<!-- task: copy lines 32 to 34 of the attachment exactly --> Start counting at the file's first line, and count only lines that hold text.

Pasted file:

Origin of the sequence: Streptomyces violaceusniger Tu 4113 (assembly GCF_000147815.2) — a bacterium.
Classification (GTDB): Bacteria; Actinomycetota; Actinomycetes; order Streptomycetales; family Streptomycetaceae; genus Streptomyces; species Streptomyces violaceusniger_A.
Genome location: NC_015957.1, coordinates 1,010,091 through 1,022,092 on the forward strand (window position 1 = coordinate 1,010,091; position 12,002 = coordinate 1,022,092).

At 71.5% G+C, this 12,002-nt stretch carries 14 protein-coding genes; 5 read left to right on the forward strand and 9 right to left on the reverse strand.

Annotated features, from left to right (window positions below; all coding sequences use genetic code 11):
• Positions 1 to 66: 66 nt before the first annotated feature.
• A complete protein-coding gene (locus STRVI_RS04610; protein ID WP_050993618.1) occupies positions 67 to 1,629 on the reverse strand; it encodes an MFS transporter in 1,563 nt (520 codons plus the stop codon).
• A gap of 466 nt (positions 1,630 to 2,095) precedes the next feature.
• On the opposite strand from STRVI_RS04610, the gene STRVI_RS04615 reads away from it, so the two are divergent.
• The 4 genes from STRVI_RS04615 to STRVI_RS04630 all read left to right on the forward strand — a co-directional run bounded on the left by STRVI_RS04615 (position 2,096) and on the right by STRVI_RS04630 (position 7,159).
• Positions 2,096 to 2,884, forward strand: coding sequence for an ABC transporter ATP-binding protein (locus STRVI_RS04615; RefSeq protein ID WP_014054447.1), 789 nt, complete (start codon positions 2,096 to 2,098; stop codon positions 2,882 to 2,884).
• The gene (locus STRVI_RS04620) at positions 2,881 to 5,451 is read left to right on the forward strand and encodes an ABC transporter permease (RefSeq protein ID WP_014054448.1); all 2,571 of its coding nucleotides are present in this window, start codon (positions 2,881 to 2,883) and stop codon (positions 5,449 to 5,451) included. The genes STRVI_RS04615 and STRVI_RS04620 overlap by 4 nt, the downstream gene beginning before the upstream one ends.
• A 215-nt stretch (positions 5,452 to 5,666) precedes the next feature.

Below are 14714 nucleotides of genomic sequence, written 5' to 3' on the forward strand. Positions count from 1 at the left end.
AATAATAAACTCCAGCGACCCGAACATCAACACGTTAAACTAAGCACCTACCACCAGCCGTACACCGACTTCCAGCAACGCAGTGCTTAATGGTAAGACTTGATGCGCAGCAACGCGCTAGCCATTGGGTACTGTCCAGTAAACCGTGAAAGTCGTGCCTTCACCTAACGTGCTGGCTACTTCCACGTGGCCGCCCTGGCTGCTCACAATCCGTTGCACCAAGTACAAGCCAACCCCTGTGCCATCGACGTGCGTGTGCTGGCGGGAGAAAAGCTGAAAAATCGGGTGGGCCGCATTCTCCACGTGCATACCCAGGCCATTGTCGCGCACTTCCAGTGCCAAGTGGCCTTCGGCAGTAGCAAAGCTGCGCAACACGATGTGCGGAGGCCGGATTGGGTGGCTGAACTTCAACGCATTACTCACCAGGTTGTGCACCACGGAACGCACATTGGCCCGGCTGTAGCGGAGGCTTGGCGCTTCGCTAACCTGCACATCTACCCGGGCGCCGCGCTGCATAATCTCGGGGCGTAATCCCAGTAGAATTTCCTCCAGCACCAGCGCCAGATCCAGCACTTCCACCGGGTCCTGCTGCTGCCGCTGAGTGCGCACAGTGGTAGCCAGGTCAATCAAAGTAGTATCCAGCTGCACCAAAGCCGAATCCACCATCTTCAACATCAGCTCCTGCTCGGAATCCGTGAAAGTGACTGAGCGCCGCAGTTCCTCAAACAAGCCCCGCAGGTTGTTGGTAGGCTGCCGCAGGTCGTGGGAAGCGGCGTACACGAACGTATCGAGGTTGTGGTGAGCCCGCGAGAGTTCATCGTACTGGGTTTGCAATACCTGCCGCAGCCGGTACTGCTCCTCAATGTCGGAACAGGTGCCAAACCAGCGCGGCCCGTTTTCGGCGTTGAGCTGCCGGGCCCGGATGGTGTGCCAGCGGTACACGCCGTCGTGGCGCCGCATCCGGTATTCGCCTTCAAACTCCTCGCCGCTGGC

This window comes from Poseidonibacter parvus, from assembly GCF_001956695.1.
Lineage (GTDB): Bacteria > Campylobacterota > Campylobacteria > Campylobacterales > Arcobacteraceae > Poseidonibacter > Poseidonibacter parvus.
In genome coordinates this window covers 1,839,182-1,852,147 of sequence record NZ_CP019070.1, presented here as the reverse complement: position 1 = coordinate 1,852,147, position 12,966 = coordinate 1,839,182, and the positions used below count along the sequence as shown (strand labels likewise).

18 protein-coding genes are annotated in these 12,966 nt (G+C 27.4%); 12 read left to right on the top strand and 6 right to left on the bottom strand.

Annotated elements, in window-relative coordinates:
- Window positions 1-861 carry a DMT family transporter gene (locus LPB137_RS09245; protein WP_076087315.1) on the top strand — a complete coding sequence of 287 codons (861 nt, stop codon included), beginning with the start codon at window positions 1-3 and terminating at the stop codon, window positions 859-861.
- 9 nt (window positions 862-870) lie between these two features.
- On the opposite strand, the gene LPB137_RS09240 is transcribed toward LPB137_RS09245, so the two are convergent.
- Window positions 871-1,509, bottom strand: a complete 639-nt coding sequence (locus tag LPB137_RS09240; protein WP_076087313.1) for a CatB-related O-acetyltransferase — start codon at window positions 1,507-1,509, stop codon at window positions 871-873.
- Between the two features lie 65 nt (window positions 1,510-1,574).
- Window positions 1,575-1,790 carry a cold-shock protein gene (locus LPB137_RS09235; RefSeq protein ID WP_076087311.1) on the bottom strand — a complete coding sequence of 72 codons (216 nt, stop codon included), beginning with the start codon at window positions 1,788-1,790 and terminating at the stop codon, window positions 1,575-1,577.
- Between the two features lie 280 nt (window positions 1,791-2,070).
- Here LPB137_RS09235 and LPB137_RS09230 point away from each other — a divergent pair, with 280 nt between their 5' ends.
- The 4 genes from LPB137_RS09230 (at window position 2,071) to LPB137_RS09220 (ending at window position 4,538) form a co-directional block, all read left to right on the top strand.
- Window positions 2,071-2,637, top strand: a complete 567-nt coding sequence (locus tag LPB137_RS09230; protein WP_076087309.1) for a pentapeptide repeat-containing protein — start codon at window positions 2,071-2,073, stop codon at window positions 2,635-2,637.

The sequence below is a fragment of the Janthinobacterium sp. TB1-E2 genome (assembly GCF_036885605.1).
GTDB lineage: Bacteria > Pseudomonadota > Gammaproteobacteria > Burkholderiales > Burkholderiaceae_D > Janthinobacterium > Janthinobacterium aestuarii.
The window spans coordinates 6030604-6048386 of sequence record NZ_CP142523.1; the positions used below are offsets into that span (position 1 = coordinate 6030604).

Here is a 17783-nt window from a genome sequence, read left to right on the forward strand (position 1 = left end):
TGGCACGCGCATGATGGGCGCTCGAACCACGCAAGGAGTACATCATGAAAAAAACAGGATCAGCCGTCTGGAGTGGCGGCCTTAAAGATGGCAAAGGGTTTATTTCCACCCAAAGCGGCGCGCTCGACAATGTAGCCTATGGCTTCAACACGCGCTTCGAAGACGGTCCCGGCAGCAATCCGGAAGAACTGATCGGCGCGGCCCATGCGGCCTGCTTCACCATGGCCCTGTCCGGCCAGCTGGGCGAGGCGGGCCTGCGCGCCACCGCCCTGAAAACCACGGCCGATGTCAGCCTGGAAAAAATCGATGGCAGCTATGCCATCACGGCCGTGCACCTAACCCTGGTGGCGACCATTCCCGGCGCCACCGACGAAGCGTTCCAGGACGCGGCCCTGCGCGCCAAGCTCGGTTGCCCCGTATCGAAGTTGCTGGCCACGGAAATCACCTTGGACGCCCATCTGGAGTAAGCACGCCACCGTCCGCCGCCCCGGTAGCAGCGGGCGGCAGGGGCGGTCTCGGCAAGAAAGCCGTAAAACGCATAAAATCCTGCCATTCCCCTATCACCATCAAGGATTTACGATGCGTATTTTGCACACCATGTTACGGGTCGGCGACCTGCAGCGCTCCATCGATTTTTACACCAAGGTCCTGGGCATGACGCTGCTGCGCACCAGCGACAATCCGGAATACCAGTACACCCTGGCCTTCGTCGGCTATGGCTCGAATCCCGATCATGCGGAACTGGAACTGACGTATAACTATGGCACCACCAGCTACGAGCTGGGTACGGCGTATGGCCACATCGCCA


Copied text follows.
GTDB lineage: Bacteria > Pseudomonadota > Gammaproteobacteria > Burkholderiales > Burkholderiaceae_D > Janthinobacterium > Janthinobacterium aestuarii.
The window spans coordinates 6030604-6048386 of sequence record NZ_CP142523.1; the positions used below are offsets into that span (position 1 = coordinate 6030604).

Here is a 17783-nt window from a genome sequence, read left to right on the forward strand (position 1 = left end):